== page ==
5 Ways Compliments About Your Appearance Can Actually Hurt Your Confidence

How to gradually shift to non-appearance compliments instead.

Self-confident Woman looking at her reflection into the mirror indoors Arthur Bargan | Shutterstock

A few years back, one of my co-workers sent me a Ted Talk featuring a woman in her seventies or eighties. After watching it, I texted my co-worker, "OMG! She looks so great for her age!" 

As soon as I hit send, I wished I could have taken it back.

This was a woman who had stood the test of time with as much grace as any woman can muster. A woman with so much fortitude that can inspire the next two generations of women. And all I could say was how good she looked for her age.


Yes, she looked great and sounded sassy. But there was much more to her than her glossy, chic appearance.

I could have easily said, "Wow! She inspires me!" or "I would love to be like her when I get to her age" or "I admire her strength."

Even as someone whose value system does not allow for excessive rumination on outer appearances, I was surprised by how easily a physical compliment came to me due to my social conditioning.


Are you guilty of giving physical compliments too? Do you know how our automatic complicity in giving compliments about looks is killing everyone's confidence regardless of gender?

RELATED: 40 Cute Compliments To Give Someone That Don't Have Anything To Do With Looks

Here are 5 ways compliments about appearance can actually hurt your confidence: 

1. It perpetuates the struggle to maintain youthful at all costs

Beauty is synonymous with youth in today’s world. But we all know that our skin will wrinkle as we age. Our hair will turn gray, and our metabolism will take a toll.

Although some of these aging signs can be delayed by technology or advanced medication, the inevitable is as clear as day.


When we primarily compliment the physical appearance, it necessitates the recipient to try to look young as long as they can by dying gray hair or donning layers and layers of makeup.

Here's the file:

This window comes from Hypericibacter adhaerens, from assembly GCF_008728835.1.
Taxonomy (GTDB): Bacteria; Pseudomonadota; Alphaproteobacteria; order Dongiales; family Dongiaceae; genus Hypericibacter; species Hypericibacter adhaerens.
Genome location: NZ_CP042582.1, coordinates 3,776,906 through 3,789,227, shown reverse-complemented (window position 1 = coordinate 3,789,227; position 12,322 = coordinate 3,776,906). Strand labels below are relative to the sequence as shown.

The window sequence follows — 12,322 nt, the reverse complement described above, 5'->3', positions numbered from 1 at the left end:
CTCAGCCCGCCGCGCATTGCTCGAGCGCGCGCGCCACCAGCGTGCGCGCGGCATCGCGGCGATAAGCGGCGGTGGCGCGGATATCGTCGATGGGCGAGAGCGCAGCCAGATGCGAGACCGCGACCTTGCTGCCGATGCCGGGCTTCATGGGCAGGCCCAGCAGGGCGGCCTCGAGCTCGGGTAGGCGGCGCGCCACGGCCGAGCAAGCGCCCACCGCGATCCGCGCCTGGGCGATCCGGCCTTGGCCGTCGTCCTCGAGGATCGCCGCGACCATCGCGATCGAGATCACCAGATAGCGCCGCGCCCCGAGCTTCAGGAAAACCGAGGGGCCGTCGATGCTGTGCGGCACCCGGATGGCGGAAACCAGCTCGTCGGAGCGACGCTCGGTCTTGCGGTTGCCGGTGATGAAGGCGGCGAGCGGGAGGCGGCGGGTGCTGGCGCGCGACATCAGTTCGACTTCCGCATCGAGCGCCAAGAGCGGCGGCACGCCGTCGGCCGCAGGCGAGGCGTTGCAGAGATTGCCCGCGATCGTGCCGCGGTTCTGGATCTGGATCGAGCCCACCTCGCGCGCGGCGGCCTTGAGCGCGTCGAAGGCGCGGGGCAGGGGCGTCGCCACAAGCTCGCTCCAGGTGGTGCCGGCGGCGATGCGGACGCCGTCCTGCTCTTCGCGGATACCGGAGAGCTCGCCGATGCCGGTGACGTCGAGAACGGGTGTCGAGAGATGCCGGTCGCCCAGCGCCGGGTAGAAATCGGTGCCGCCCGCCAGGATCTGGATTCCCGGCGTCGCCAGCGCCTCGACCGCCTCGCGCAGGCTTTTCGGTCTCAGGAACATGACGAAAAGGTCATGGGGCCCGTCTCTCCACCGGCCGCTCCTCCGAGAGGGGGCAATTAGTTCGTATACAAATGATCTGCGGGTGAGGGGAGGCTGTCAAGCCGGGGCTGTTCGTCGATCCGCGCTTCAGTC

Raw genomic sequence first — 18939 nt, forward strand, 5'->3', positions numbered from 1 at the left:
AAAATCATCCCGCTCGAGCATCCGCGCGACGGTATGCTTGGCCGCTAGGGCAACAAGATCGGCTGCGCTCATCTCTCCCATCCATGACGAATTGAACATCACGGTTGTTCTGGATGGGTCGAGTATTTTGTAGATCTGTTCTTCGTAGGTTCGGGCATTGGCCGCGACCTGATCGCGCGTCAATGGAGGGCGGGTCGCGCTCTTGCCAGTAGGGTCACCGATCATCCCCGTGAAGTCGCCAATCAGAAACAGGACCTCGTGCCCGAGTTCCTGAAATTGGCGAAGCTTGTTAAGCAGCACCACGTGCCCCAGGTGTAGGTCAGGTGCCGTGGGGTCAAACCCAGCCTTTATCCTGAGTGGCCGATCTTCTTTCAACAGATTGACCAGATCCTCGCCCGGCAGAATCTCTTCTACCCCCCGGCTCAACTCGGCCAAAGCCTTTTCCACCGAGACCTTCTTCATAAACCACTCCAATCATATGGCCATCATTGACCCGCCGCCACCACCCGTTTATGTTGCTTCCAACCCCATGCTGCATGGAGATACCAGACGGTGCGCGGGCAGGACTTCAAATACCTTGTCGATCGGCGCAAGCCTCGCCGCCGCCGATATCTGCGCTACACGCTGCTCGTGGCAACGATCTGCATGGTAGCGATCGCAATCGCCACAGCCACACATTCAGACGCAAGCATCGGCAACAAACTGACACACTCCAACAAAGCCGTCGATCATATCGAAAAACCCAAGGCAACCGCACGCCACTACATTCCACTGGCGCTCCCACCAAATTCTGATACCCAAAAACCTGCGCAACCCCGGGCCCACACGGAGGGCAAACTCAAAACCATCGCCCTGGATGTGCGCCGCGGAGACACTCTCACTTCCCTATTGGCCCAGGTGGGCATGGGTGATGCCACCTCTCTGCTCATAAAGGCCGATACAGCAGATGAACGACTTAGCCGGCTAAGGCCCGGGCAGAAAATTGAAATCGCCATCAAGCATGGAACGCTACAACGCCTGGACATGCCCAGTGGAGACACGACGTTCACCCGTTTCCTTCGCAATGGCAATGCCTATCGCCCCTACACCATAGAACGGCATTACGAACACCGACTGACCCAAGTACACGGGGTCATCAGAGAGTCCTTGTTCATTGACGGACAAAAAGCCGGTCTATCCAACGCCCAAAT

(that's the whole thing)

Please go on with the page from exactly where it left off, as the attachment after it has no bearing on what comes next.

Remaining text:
The heightened pressure of looking young is demonstrated by the forecasted growth of the face injectable market. This market is expected to more than double to USD 21.6 billion by 2027.

What we can do:

Always remind yourself of the impermanence of youth and beauty. When they said that beauty is skin deep, they weren’t lying. When you have this perspective, you will be less inclined to give others physical compliments.

You can go the extra step to accept your aging as gracefully as possible.


A few years back, I accepted my gray hair after a sacred battle. Today, I feel more empowered to be living my life in congruence with my value system.

2. We already live in a world that’s hustling to maintain outer appearances

When I was in high school in Sri Lanka, we were only allowed to wear our hair in two braids. No single braid or ponytail. There was really no reasoning for what was wrong with a single braid, but it was just the way things were.

As an adult, when I entered the corporate world, I had to look put together and get myself some smart business suits. My achievements and character traits somehow faded into the background if I wore a mismatched pantsuit.

A world that compliments us mostly in the physical department makes us value outer appearances rather than substance.


What we can do:

It’s onerous to change the world. Many practical friends have asked me to stop dreaming for my own good.

But we can start by being authentic to ourselves and accepting our flabby arms and blemished face. Let’s care more about how kind we are than how flat our stomachs are.

Don’t get me wrong. I know that first impressions are real. A well-tailored pant that accentuates your curves can make you feel confident. But isn’t it also true that you can look awesome in the baggiest of pants if you have oozing self-worth and self-confidence?

RELATED: 10 Scientific Ways To Massively Boost Your Confidence

3. We become addicted to Instagram-worthy poses and filters

Our children are taught a value system that mandates them to use filters on social media — the duck faces, the boomerang effects, the thousands of selfies. Ever taken ten or twenty selfies to get the best angle?


We all want our Instagram feed to be perfect, of course. But is perfection even attainable? And what’s the point of online perfection if our offline, real life is far from ideal?